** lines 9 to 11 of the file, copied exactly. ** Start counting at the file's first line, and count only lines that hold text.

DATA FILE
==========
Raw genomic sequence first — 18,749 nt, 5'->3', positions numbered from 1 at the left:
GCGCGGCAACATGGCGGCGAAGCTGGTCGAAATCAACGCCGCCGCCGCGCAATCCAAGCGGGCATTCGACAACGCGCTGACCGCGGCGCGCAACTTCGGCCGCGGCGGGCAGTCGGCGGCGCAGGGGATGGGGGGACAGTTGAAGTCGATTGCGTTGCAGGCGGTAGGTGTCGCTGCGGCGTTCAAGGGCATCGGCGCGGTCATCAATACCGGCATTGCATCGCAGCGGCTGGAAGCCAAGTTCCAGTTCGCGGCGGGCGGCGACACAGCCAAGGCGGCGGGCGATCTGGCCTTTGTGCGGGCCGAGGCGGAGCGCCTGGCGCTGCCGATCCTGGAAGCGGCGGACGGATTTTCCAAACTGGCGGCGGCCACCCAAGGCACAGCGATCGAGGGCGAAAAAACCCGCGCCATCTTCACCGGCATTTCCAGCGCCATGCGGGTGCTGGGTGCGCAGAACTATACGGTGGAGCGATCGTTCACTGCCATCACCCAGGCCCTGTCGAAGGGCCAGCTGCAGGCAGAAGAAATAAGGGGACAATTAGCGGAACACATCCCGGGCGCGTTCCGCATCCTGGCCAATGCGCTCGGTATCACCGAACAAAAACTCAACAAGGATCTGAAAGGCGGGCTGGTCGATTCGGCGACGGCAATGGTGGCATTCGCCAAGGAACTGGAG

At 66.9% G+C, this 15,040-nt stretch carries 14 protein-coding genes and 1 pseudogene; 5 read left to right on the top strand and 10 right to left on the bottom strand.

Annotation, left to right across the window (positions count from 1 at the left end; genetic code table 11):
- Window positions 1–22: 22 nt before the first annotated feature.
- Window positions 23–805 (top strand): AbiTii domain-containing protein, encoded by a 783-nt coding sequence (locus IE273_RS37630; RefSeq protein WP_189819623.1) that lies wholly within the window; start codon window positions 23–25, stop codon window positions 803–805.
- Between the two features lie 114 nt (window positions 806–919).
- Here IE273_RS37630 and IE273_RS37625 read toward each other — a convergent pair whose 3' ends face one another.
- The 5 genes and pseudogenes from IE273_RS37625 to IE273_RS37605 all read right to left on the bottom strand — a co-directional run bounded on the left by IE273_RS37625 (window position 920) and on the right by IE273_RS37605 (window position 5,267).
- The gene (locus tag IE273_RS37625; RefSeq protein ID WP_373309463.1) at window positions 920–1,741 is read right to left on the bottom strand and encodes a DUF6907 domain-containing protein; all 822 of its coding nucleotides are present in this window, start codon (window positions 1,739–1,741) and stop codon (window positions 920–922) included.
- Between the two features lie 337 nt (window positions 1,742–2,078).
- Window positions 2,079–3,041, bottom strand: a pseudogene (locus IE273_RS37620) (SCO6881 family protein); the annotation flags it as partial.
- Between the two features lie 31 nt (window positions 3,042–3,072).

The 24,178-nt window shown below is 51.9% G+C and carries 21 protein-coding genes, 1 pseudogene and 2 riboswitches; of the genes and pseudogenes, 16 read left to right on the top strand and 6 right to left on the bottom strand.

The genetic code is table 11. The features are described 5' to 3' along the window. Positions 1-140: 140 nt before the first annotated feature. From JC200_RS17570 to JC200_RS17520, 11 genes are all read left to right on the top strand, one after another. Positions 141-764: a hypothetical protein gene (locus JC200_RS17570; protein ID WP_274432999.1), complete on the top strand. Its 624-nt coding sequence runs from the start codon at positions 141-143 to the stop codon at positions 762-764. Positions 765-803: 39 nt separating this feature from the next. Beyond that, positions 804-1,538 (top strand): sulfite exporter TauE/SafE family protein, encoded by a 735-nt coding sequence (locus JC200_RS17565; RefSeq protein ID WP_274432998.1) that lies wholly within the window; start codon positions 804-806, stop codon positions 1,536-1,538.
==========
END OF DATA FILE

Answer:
- The 5 genes and pseudogenes from IE273_RS37625 to IE273_RS37605 all read right to left on the bottom strand — a co-directional run bounded on the left by IE273_RS37625 (window position 920) and on the right by IE273_RS37605 (window position 5,267).
- The gene (locus tag IE273_RS37625; RefSeq protein ID WP_373309463.1) at window positions 920–1,741 is read right to left on the bottom strand and encodes a DUF6907 domain-containing protein; all 822 of its coding nucleotides are present in this window, start codon (window positions 1,739–1,741) and stop codon (window positions 920–922) included.
- Between the two features lie 337 nt (window positions 1,742–2,078).